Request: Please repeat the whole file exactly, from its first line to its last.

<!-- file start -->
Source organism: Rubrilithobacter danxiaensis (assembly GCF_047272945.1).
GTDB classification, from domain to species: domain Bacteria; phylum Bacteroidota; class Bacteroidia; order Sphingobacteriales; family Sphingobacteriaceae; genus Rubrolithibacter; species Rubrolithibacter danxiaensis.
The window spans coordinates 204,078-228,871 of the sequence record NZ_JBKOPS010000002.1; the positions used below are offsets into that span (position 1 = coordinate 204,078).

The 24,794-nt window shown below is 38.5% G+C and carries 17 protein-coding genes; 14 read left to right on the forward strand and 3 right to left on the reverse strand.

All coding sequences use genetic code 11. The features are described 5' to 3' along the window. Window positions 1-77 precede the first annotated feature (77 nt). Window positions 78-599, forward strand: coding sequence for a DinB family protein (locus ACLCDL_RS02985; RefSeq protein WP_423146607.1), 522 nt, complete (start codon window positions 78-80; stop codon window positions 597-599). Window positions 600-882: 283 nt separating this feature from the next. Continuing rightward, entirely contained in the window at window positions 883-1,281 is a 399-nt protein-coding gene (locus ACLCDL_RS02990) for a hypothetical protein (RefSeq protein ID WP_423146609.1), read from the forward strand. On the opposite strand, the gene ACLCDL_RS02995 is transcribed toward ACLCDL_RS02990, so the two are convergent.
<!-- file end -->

Source organism: Rubrilithobacter danxiaensis (assembly GCF_047272945.1).
GTDB classification, from domain to species: domain Bacteria; phylum Bacteroidota; class Bacteroidia; order Sphingobacteriales; family Sphingobacteriaceae; genus Rubrolithibacter; species Rubrolithibacter danxiaensis.
The window spans coordinates 204,078-228,871 of the sequence record NZ_JBKOPS010000002.1; the positions used below are offsets into that span (position 1 = coordinate 204,078).

The 24,794-nt window shown below is 38.5% G+C and carries 17 protein-coding genes; 14 read left to right on the forward strand and 3 right to left on the reverse strand.

All coding sequences use genetic code 11. The features are described 5' to 3' along the window. Window positions 1-77 precede the first annotated feature (77 nt). Window positions 78-599, forward strand: coding sequence for a DinB family protein (locus ACLCDL_RS02985; RefSeq protein WP_423146607.1), 522 nt, complete (start codon window positions 78-80; stop codon window positions 597-599). Window positions 600-882: 283 nt separating this feature from the next. Continuing rightward, entirely contained in the window at window positions 883-1,281 is a 399-nt protein-coding gene (locus ACLCDL_RS02990) for a hypothetical protein (RefSeq protein ID WP_423146609.1), read from the forward strand. On the opposite strand, the gene ACLCDL_RS02995 is transcribed toward ACLCDL_RS02990, so the two are convergent.